Shiite Rebels In Yemen Reportedly Seize Parts Of Southern City
Updated at 3:05 p.m. ET
Houthi rebels who have already seized most of Yemen's capital, Sanaa, have now captured parts of one of the country's largest cities, a day after the U.S. withdrew about 100 U.S. military personnel from another city besieged by rival al-Qaida fighters.
The Shiite Houthis have been battling not only the government of President Abd-Rabbu Mansour Hadi, a U.S. ally, but also al-Qaida fighters and forces of the self-declared Islamic State. On Friday, suicide bombers killed nearly 140 people at two mosques in the capital that are said to be frequented by Houthis. Islamic State claimed responsibility for the attack.
On Sunday, the Iranian-backed Houthis seized the airport in the southwestern city of Taiz.
The latest fighting comes as the U.N. Security Council was meeting today to discuss the situation in Yemen.
Reuters reports that eyewitnesses in Taiz report "seeing dozens of tanks and military vehicles headed southward from Houthi-controlled areas toward Taiz, while activists in the city said Houthi gunmen shot into the air to disperse protests by residents demonstrating against their presence."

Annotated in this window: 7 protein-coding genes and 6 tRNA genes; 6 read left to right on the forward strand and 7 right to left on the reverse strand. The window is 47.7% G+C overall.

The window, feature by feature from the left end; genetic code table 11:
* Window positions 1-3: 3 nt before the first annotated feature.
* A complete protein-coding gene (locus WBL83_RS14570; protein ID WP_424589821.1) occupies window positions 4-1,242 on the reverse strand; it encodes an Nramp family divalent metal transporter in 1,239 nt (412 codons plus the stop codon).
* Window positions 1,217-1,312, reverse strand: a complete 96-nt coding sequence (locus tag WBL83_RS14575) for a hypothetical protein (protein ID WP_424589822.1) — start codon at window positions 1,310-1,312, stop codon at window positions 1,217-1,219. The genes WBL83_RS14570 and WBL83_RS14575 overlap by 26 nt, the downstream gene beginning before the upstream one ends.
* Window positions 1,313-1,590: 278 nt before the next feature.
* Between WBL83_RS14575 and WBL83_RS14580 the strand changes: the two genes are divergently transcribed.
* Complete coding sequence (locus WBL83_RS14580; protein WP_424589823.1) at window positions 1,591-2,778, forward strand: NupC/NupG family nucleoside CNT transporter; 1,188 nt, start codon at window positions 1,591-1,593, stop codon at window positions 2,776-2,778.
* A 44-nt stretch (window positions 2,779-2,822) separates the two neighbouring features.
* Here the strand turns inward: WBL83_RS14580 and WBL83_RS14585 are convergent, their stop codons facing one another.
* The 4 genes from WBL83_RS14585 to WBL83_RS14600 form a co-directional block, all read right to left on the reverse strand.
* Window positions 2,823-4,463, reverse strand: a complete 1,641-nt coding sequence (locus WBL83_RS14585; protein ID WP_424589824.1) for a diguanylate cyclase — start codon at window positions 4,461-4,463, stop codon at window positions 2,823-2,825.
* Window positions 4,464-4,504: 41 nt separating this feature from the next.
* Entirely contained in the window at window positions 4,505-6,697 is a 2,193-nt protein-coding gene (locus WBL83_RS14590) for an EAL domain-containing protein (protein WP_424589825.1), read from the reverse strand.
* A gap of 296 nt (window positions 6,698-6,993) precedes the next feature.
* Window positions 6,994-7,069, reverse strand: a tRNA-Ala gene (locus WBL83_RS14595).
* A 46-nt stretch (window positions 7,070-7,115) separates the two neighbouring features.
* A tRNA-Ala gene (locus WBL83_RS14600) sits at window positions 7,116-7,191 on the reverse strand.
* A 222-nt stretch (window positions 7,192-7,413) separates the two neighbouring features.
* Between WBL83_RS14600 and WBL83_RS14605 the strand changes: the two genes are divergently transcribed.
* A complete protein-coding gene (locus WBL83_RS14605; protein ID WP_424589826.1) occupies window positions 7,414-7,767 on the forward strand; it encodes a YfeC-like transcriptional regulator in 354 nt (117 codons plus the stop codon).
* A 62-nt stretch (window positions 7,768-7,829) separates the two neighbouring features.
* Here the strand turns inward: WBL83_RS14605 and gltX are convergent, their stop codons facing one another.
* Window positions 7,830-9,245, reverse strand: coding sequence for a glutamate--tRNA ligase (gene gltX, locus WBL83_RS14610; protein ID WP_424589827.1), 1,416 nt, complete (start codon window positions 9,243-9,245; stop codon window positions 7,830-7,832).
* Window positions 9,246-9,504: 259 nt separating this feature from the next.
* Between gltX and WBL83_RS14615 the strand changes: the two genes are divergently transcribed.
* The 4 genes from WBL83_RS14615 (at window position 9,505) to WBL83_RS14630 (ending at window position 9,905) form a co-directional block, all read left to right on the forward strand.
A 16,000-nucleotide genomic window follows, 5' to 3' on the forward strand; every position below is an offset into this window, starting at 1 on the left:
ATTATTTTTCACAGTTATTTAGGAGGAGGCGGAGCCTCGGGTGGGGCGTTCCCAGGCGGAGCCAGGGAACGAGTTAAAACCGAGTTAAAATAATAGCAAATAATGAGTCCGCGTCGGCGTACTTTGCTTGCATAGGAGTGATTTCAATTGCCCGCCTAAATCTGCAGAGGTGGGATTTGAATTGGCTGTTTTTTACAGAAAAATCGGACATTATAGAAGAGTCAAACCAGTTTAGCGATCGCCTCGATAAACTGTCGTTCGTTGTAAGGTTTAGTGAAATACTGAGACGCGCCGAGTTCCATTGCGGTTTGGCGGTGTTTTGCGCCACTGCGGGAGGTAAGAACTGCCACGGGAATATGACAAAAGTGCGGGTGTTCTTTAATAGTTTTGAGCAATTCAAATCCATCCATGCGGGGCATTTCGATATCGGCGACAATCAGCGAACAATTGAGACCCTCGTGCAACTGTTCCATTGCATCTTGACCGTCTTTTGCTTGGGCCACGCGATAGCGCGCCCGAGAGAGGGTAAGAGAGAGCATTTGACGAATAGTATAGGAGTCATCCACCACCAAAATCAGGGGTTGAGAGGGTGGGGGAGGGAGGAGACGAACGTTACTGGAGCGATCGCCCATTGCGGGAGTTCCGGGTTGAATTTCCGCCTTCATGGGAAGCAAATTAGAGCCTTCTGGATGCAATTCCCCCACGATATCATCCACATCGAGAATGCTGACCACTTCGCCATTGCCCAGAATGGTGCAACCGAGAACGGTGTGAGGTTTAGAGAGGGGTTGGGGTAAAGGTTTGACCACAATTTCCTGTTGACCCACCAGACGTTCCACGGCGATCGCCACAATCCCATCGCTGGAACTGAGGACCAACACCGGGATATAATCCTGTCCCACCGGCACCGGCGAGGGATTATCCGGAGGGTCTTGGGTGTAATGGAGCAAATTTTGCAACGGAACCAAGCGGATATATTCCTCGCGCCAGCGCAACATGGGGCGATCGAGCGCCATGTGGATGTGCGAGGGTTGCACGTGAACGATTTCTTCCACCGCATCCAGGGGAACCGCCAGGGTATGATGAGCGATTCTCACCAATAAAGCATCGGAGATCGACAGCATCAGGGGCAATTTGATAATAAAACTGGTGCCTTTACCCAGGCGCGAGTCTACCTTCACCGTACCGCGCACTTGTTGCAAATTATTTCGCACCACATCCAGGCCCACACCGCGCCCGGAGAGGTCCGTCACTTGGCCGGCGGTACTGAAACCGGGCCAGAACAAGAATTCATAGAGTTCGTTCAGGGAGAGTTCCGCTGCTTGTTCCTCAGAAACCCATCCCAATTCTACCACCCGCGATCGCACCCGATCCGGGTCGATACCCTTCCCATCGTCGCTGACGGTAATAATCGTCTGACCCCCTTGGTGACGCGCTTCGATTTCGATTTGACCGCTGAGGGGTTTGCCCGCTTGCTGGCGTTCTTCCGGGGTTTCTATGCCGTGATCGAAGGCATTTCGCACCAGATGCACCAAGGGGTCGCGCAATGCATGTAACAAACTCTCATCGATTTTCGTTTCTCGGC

Late Saturday, the U.S. State Department confirmed that U.S. forces had pulled out of al-Anad air base after an offensive by al-Qaida fighters against the nearby city of al-Houta.
"Due to the deteriorating security situation in Yemen, the U.S. government has temporarily relocated its remaining personnel out of Yemen," spokesman Jeff Rathke said.
He said that Washington would continue to support the "political transition" in Yemen, but added: "There is no military solution to Yemen's current crisis."
In January, Houthi rebels launched what amounted to a coup against Hadi in the capital, forcing the president and his entourage to flee.
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